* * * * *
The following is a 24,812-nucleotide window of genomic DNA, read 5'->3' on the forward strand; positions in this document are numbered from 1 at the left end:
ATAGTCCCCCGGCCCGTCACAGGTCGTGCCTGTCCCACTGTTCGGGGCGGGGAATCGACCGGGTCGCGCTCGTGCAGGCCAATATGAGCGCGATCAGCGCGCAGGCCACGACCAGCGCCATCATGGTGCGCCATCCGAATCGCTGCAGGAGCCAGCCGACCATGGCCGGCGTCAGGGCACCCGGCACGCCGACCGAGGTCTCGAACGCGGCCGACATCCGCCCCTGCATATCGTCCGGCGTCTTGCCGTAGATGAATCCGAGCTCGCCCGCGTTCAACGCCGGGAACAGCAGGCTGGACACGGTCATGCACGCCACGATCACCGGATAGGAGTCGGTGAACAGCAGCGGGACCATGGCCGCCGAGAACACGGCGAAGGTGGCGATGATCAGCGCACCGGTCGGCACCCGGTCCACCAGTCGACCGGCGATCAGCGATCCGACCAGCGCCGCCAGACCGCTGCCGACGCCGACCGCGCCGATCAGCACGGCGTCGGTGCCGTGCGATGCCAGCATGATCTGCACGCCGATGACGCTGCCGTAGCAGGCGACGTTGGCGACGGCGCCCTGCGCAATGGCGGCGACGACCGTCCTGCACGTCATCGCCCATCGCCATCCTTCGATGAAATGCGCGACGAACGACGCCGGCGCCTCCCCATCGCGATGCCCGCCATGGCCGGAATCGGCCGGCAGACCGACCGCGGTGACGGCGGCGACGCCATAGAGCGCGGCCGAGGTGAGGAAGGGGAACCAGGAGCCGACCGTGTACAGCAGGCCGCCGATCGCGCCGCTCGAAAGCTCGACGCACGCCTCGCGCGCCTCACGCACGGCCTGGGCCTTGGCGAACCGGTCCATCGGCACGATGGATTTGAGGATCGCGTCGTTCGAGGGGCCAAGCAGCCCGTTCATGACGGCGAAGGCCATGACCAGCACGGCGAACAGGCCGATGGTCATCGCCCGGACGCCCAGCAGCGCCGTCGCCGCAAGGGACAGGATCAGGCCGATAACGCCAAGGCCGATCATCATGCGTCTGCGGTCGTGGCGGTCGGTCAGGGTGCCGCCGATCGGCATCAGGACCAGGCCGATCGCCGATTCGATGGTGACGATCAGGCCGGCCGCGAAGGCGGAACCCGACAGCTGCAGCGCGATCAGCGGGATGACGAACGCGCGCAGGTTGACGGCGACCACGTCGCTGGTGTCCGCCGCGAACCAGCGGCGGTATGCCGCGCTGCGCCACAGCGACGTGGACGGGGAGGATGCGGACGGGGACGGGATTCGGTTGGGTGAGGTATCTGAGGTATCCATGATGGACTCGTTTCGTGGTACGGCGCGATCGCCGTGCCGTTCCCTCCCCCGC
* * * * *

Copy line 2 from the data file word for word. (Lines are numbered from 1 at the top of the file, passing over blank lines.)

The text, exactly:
ATAGTCCCCCGGCCCGTCACAGGTCGTGCCTGTCCCACTGTTCGGGGCGGGGAATCGACCGGGTCGCGCTCGTGCAGGCCAATATGAGCGCGATCAGCGCGCAGGCCACGACCAGCGCCATCATGGTGCGCCATCCGAATCGCTGCAGGAGCCAGCCGACCATGGCCGGCGTCAGGGCACCCGGCACGCCGACCGAGGTCTCGAACGCGGCCGACATCCGCCCCTGCATATCGTCCGGCGTCTTGCCGTAGATGAATCCGAGCTCGCCCGCGTTCAACGCCGGGAACAGCAGGCTGGACACGGTCATGCACGCCACGATCACCGGATAGGAGTCGGTGAACAGCAGCGGGACCATGGCCGCCGAGAACACGGCGAAGGTGGCGATGATCAGCGCACCGGTCGGCACCCGGTCCACCAGTCGACCGGCGATCAGCGATCCGACCAGCGCCGCCAGACCGCTGCCGACGCCGACCGCGCCGATCAGCACGGCGTCGGTGCCGTGCGATGCCAGCATGATCTGCACGCCGATGACGCTGCCGTAGCAGGCGACGTTGGCGACGGCGCCCTGCGCAATGGCGGCGACGACCGTCCTGCACGTCATCGCCCATCGCCATCCTTCGATGAAATGCGCGACGAACGACGCCGGCGCCTCCCCATCGCGATGCCCGCCATGGCCGGAATCGGCCGGCAGACCGACCGCGGTGACGGCGGCGACGCCATAGAGCGCGGCCGAGGTGAGGAAGGGGAACCAGGAGCCGACCGTGTACAGCAGGCCGCCGATCGCGCCGCTCGAAAGCTCGACGCACGCCTCGCGCGCCTCACGCACGGCCTGGGCCTTGGCGAACCGGTCCATCGGCACGATGGATTTGAGGATCGCGTCGTTCGAGGGGCCAAGCAGCCCGTTCATGACGGCGAAGGCCATGACCAGCACGGCGAACAGGCCGATGGTCATCGCCCGGACGCCCAGCAGCGCCGTCGCCGCAAGGGACAGGATCAGGCCGATAACGCCAAGGCCGATCATCATGCGTCTGCGGTCGTGGCGGTCGGTCAGGGTGCCGCCGATCGGCATCAGGACCAGGCCGATCGCCGATTCGATGGTGACGATCAGGCCGGCCGCGAAGGCGGAACCCGACAGCTGCAGCGCGATCAGCGGGATGACGAACGCGCGCAGGTTGACGGCGACCACGTCGCTGGTGTCCGCCGCGAACCAGCGGCGGTATGCCGCGCTGCGCCACAGCGACGTGGACGGGGAGGATGCGGACGGGGACGGGATTCGGTTGGGTGAGGTATCTGAGGTATCCATGATGGACTCGTTTCGTGGTACGGCGCGATCGCCGTGCCGTTCCCTCCCCCGC